The Perfect Boy/Without You
Allow me to start off on an aggressively exuberant note: The Perfect Boy is fucking fabulous. Don't let anyone tell you differently. If they do, kick them in the nuts or ovaries. Better yet, poke their eardrums out with an excruciatingly sharp object. Anyone who dislikes The Perfect Boy does not deserve to listen to music anymore. The Perfect Boy is The Perfect Song, period.
I did not always feel this way, of course. Indeed, The Perfect Boy is responsible for putting me through some rather wildly anguishing mood swings. The first time I heard the live version of the song (through You Tube), I thought, "What the hell is this generic crap?" But then I gradually grew to love its simple structure and teenage angst-soaked lyrics. The soaring vocals and garagey guitar riff nicely complement each other.
And then the studio version hit the stores, and I became absolutely distraught when I heard it. The song features some reverb vocal effects on the chorus that had been lacking in the live versions. For me, the "Ooooooooooooooooooh girl" worked so elegantly well without any technical embellishments. So, the vocal effects seemed like overkill, and they ruined the song for me.
But the very next day, something happened, and it struck me that the vocal effects add texture and tension to the song. The live version is more endearlingly naive and straightforward, but the studio version has more dynamic depth. I love them both for these reasons. In a way I slightly prefer the the live version, but I think that is because it is so firmly etched into my memory. That is the peril of hearing songs live first.
Lyrically, the song narrates a story about two stock characters - a girl who wishes for a utopian romance with a boy who is merely interested in a casual carnal tryst. It shows a glaring contrast between two styles of amorous attachment, as it were.
The lyrical structure is by now a very familiar Robert Smith poetic device. Some people have complained that he overuses this device, but I would counter that his lyrics always showcase so many different styles that they defy pigeonholing. I personally love the structure he employs here and in songs like Bloodflowers, with the parallelism and symmetrical affirmation/negation:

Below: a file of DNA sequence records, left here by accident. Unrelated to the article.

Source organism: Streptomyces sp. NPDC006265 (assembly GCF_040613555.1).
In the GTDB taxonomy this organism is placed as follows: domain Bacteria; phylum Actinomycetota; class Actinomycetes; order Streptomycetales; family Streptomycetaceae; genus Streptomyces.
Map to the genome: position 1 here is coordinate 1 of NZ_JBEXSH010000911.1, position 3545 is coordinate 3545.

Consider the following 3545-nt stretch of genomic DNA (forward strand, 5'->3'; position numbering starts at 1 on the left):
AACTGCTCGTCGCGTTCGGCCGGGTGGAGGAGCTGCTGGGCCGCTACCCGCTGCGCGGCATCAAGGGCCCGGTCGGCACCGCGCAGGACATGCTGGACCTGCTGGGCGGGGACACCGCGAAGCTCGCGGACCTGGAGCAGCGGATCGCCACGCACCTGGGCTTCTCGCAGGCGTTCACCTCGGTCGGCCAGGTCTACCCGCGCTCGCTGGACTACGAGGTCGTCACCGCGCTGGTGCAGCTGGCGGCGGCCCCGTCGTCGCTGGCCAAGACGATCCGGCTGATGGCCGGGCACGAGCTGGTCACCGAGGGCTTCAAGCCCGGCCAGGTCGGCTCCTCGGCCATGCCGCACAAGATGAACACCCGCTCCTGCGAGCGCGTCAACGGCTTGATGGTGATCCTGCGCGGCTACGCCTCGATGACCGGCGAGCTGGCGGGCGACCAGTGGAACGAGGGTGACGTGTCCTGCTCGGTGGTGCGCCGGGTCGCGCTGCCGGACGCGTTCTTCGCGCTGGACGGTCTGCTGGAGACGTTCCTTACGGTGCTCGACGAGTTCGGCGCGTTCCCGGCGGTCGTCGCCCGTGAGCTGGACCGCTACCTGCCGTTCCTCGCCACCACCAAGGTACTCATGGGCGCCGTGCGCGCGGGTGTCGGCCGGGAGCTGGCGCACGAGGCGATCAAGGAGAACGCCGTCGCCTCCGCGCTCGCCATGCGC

" 'YOU AND ME ARE THE WORLD"
"NOTHING ELSE IS REAL
THE TWO OF US IS ALL THERE IS
THE REST IS JUST A DREAM…
ALWAYS MEANT TO BE
I CAN FEEL IT
LIKE A DESTINY THING
WRITTEN IN THE STARS
Yeah IT'S OUT OF MY HANDS
FALLING INTO YOUR ARMS' "
" ' Oh GIRL!
HE IS THE ONE FOR SURE
HE IS THE PERFECT BOY' "
" 'Yeah ME AND YOU ARE A WORLD"
"BUT NOT THE ONLY ONE I NEED
THE TWO OF US IS NEVER ALL THERE IS
THAT DOESN'T HAPPEN FOR REAL
IF IT WAS MEANT TO BE US
IT WAS MEANT TO BE NOW
DON'T SEE THE SENSE IN WASTING TIME
IF YOU'RE SO SURE ABOUT THIS
LAUREL KISMET HARDY THING
YOU KNOW TONIGHT YOU'RE MINE' "
In that last quoted verse, of course, the boy flippantly derides what he deems to be the girl's naive notions of eternal love. At first glance, the cryptic fragment, "Laurel Kismet Hardy thing," eludes interpretation, but after some careful scrutiny, ends up being the most intriguing bit of the whole song. Apparently it's alluding to the comical duo, Laurel and Hardy - and according to some, a combination of that and Horatio Nelson's last words, which have been wrongly quoted throughout the years.* It's an unusual and sardonic way of saying, "Okay, fine, you believe in that destiny bullshit?"
As the song is winding down, the girl becomes painfully aware of the fact that her chosen suitor is far from ideal:
HE'S NOT THE ONE FOR SURE
HE'S NOT SO WONDERFUL
HE'S NOT THE ONE FOR SURE
HE'S NOT THE PERFECT BOY AT ALL"
At the very end, it becomes clear that despite the obstacles, her relentless search for the perfect boy will persist.
Pure brilliance. There is nothing overly wrought here - just scintillatingly simple verse that weaves a compelling tale.
Emotionally, the song wraps melancholy, humor, exuberance, wonder, and tension into one gorgeous package - all mainly owing to Robert Smith's vocals, which, though they are mixed too loudly at times, remain captivating and evocative.
The Perfect Boy is one of the best Cure pop songs. I am partial to Freakshow for its edgy quirkiness, but The Perfect Boy is shimmering and wrenching, and has abundant potential to be a massive hit - if only the world would listen.
*Thanks to discerning posters at Chain of Flowers for this bit of information.
I can't comment right now on the b-side, Without You, because I need many more listens to fully absorb it. I don't quite grasp it musically at all; lyrically it seems to be about a failed romance or a message from Robert Smith to disgruntled fans.